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> Stand Alone Db Options.    
 
   
JAchord
post Nov 4 2019, 12:35 PM
Post#1



Posts: 147
Joined: 11-July 14



What are some good options to build a stand alone DB without access. I know SQL is the best for the back end but I would rather make something that didn't require a SQL server. Quickbooks desktop does not use an SQL server but i have not found what BE structure it uses.

On the front end what would be easiest to learn after years of using Access VB. Visual studio? I have also done some work in VB6 an c+ but that was quite a while ago. I am looking to start studying but not sure which way to go.
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DanielPineault
post Nov 4 2019, 12:41 PM
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I don't know if this is still the case, but at one time, not so long ago, QB was running an Access database as the back-end. You'd actually be amazed the number of programs that use Access behind the scene and no one has a clue. I know of a major engineering software that everything is in Access.

To answer your question, you need to examine your product and target market. Is it mobile device, web, local desktop,... PC or MAC, ... determine your specs, then we can help point you to the right platform.

--------------------
Daniel Pineault (2010-2019 Microsoft MVP, UA VIP, EE Distinguished Expert 2018)
Professional Help: https://www.cardaconsultants.com
Free MS Access Code, Tips, Tricks and Samples: https://www.devhut.net

* Design should never say "Look at me". It should always say "Look at this". -- David Craib
* A user interface is like a joke, if you have to explain it, it's not that good! -- Martin LeBlanc


All code samples, demonstration databases, links,... are provided 'AS IS' and are to be used at your own risk! Take the necessary steps to check, validate ...(you are responsible for your choices and actions)
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theDBguy
post Nov 4 2019, 12:42 PM
Post#3


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From: SunnySandyEggo


Hi. If you're talking about creating a desktop application, then I think the easiest transition path from VBA is to use Visual Basic. If you don't want to use a database engine, then you'll have to create your own as well. Meaning, everything will be proprietary. You will develop both the BE and the FE to your own specification. I think that's what Quickbooks may have done back then. Now, they probably use an RDBMS as the BE for their "cloud" versions of Quickbooks.

--------------------
Just my 2 cents... "And if I claim to be a wise man, it surely means that I don't know" - Kansas
Access Website | Access Blog | Email
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jleach
post Nov 4 2019, 12:51 PM
Post#4


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Hi,

There really isn't much out there for "standalone" database software aside from Access.

SQL Server is an option for a database, as is MySQL and PostrgeSQL and Oracle. SQLite is a common database for standalone applications (e.g., not shared/concurrent access).

That's only the database itself though. The rest really depends on what you're after. Myself, if I had to a build a little standalone application these days, I'd go with Electron, but it really depends on your needs.

Hard to say any one language/platform is ideal.

Tell us a little more about what it is you want to do?

--------------------
Jack D. Leach
Founder & CEO
Dymeng Services Inc.
Business Software Solutions
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kfield7
post Nov 4 2019, 01:39 PM
Post#5



Posts: 1,025
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Well there's OpenOffice Base. Last time I looked into this (a few years ago), the tools for developing a front end were not very good at all. It can work with other back ends though.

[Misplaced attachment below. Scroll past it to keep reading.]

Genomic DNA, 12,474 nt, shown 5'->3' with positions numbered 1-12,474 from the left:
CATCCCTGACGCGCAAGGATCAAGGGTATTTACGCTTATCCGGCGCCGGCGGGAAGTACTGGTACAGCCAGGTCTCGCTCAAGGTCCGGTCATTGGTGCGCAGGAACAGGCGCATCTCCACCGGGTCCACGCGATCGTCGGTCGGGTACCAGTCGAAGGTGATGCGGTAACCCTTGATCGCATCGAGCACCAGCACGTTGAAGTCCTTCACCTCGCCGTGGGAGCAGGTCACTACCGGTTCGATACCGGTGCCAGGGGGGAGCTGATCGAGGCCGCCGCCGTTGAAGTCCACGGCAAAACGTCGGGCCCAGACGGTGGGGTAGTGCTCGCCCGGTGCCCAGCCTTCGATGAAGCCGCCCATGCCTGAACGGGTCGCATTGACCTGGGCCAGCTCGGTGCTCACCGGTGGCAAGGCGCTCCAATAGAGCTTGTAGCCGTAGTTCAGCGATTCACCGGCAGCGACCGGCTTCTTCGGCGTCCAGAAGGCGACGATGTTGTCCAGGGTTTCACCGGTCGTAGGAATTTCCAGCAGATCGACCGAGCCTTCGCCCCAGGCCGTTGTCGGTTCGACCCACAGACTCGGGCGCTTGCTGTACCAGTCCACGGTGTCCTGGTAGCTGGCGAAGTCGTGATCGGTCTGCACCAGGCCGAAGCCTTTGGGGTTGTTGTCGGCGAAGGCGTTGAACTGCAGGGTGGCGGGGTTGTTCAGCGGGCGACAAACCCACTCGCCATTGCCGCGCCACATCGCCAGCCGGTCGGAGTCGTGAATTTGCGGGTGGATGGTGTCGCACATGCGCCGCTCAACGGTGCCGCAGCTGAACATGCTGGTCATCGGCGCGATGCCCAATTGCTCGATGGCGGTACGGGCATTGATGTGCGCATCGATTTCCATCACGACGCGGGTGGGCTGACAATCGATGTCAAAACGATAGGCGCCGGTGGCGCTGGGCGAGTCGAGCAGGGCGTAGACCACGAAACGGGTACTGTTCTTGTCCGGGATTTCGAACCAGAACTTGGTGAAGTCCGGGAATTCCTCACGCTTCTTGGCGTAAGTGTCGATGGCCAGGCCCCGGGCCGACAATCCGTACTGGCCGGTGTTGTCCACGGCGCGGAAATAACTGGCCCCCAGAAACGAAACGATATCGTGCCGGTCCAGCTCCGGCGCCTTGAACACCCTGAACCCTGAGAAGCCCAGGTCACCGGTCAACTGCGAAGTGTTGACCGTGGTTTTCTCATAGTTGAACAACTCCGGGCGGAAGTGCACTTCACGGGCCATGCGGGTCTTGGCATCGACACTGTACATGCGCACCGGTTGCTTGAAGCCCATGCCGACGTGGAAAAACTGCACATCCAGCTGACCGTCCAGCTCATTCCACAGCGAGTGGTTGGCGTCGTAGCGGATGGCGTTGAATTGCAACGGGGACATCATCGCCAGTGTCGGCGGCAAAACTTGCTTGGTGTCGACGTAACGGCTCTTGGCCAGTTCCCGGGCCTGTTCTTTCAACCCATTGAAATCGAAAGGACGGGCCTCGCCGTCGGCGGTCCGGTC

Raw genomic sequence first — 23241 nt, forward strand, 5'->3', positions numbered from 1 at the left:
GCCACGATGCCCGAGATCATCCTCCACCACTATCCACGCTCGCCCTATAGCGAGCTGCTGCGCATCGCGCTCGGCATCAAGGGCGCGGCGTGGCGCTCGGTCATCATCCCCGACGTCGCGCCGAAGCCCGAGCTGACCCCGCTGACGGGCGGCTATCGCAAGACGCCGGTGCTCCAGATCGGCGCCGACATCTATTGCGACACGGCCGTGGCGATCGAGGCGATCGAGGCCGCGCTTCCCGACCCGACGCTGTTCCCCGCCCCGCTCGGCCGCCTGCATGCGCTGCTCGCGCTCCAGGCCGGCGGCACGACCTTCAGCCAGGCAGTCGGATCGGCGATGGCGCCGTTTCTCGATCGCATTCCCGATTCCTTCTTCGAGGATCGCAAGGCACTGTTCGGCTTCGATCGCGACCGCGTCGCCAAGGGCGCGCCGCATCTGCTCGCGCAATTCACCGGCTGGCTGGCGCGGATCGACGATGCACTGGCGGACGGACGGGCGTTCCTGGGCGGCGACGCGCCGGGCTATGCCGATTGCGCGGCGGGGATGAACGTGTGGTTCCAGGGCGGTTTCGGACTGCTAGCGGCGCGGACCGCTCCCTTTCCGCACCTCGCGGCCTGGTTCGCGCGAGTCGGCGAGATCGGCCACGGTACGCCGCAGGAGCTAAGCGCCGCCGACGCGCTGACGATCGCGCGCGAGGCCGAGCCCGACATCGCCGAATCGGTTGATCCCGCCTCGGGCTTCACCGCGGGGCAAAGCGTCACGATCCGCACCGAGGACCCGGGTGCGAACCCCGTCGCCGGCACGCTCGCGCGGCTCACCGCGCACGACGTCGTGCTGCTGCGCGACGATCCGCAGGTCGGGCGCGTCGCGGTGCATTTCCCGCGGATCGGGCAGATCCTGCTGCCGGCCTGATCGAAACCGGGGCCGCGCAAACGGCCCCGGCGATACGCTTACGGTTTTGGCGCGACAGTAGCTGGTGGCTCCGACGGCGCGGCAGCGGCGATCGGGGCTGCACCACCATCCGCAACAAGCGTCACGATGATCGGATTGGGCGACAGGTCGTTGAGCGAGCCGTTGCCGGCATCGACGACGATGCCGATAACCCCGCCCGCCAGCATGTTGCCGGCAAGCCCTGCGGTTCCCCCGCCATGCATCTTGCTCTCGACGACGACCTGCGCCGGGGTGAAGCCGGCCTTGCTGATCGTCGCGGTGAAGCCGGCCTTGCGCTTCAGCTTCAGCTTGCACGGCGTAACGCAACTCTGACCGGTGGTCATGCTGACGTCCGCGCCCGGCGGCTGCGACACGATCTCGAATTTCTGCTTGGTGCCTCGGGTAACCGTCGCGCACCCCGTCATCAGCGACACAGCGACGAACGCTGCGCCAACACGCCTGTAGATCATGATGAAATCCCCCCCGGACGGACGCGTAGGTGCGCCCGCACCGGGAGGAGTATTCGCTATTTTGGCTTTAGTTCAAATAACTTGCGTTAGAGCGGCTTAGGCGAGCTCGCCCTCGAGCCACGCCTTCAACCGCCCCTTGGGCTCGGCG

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AlbertKallal
post Nov 4 2019, 11:44 PM
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These days, it not practical to roll your own database engine.

As for building a desktop application with something other than Access?

Well, first up, Access (the data engine) is still a very good choice to build a desktop application with.

If I was not going to use Access, then no question Visual Studio (VS) is the way the go for the desktop. And if you learn a few tricks, you find that data binding for forms is quite nice. So, you don’t have to say wire up editing of forms. So, I suggest you use the data set designer in VS.

So, you have this:


Now, if you drag the above into a VS form, you by default get a grid view, but just delete the grid. Now you can drag + drop fields onto the form. You get this:



Note the record navigation bar (with save) at the top. The above took ZERO code to make in .net! All I am saying that some of the features in .net will and can give Access a run for the money IF YOU learn how data binding in .net works. (It is a bit tricky at first, but using datasets and databinding abilities really is quite nice). So this ALSO means that you REALLY do want to use some kind of database here, since then just like Access, the .net forms can consume data, and do so without code.

And if you coded in VBA, then to shorten your learning curve, use vb.net. So, once you learn a few “tricks” in terms of how data binding and data bound forms work in vb.net, you find you can build forms rather fast, and you spend very little time wiring up forms to work with data.

However, what database engine or system to use? As noted, it makes no sense to roll your own.

As a side note, QuickBooks uses Sybase (that data engine is the same one Microsoft purchased for SQL server). So, Microsoft SQL server is a fork of Sybase. To my knowledge, QuickBooks thus uses Sybase but since 2013, they allow Oracle, MySQL, Sybase and SQL server. So they now are quite flexible in this area.

However, Simply accounting at one time is the popular accounting package that used the Access database engine (JET). (Simply Accounting is now Sage Accouting).
So it was not QuickBooks as noted here that used Access/JET. However, the popular Simply accounting (now Sage) some years ago switched from using JET/ACE (the access database engine) to now using MySQL.